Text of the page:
Using Your Dog’s Bowl As a Training Tool

How you feed your dog can impact his behavior in a profound way.

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You may think feeding your dog is a simple matter of dumping food in his bowl and plopping it down on the floor in front of him. You may be wrong. Mealtime is fraught with significance for your dog, and loaded with opportunities for you to influence his health and his behavior. Failure to take advantage of these could actually contribute to the development and/or escalation of problems that might otherwise be averted. A few deliberate decisions and choices on your part can go far in creating harmony in your home.

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What to feed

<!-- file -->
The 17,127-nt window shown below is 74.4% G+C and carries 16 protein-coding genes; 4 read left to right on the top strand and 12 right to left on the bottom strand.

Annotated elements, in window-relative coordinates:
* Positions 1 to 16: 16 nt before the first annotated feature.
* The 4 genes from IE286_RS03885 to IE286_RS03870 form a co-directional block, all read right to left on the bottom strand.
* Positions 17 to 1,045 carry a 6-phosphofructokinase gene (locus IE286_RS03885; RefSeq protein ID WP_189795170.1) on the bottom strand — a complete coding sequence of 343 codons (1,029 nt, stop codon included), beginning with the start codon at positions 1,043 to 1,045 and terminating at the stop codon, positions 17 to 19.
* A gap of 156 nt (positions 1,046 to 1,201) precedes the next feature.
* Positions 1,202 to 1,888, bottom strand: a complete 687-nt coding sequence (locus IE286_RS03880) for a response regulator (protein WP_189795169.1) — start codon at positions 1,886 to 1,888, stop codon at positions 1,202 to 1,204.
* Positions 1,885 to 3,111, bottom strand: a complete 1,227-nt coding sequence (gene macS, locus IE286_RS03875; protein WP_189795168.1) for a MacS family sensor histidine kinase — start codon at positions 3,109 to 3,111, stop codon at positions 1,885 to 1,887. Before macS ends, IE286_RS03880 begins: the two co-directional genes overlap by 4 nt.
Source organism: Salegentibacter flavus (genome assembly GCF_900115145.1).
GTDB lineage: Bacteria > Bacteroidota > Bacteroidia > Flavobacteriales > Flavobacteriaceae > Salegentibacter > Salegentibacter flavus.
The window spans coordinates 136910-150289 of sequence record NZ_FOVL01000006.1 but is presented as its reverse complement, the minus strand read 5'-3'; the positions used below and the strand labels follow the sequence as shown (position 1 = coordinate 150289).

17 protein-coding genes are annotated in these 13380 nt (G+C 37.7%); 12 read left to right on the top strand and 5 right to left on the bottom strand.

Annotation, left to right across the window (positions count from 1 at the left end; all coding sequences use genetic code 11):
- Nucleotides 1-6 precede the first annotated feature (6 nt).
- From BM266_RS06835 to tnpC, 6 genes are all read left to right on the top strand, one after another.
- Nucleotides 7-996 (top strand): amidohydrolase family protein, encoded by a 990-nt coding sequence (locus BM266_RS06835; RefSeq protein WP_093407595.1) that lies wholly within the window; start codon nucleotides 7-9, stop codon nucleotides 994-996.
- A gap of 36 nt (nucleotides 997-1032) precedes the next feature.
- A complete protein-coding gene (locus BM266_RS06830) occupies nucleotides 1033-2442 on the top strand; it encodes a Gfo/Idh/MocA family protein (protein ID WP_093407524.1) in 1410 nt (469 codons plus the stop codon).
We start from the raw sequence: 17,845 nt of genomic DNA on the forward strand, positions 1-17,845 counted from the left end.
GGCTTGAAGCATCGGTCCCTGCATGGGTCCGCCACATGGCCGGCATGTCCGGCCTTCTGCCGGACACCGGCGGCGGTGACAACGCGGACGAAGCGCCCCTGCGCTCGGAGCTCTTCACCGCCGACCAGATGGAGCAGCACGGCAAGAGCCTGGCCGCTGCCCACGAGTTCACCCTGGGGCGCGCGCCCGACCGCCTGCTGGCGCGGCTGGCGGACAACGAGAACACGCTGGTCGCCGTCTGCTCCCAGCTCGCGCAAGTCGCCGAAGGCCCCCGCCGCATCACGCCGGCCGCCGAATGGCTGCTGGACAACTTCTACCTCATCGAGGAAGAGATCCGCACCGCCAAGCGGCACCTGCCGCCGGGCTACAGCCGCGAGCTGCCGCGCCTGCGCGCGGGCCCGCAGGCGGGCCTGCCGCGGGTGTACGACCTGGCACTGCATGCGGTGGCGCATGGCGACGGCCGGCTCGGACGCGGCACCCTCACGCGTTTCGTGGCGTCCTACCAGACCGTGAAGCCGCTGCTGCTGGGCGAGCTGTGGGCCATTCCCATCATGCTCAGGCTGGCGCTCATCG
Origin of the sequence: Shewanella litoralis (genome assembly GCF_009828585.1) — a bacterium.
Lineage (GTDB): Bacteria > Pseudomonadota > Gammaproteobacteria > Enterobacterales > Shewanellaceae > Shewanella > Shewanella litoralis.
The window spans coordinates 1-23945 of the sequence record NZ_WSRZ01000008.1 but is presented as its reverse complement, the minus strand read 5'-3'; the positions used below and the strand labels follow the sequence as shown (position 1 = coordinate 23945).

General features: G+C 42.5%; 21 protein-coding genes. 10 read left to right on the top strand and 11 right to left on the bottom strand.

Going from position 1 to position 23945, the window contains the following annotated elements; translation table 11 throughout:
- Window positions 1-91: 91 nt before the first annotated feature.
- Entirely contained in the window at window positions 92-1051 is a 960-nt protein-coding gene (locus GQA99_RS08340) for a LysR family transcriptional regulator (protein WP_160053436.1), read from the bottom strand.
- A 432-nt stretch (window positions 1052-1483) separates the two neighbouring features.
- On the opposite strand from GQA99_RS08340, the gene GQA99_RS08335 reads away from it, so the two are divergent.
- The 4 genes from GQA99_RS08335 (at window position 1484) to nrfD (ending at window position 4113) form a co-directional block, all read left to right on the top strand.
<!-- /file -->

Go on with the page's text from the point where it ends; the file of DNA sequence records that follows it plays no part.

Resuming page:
Many pages in each issue of WDJ are devoted to articles about what to feed your dog, so I won’t go into detail here. Suffice it to say that there is no substitute for a top quality diet for your dog, for both good health and good behavior.

When to feed
When people ask me when I feed my dogs, I tell them I feed twice a day on a regular schedule. My dogs are fed regularly in the morning between 6:30 and 10:00 am, and regularly in the evening between 4:00 and 8:00 pm. Puppies, of course, need to be fed more often, and all my feeding suggestions go out the window if your dog needs a particular diet or feeding schedule due to health reasons.

I am adamantly opposed to “free-feeding,” where food is left down for the dog all the time. You lose a lot of information about your dog’s eating habits and health if you just refill the bowl every time you notice it’s dropped a few inches, and you miss great training and relationship opportunities if your dog has free access to food.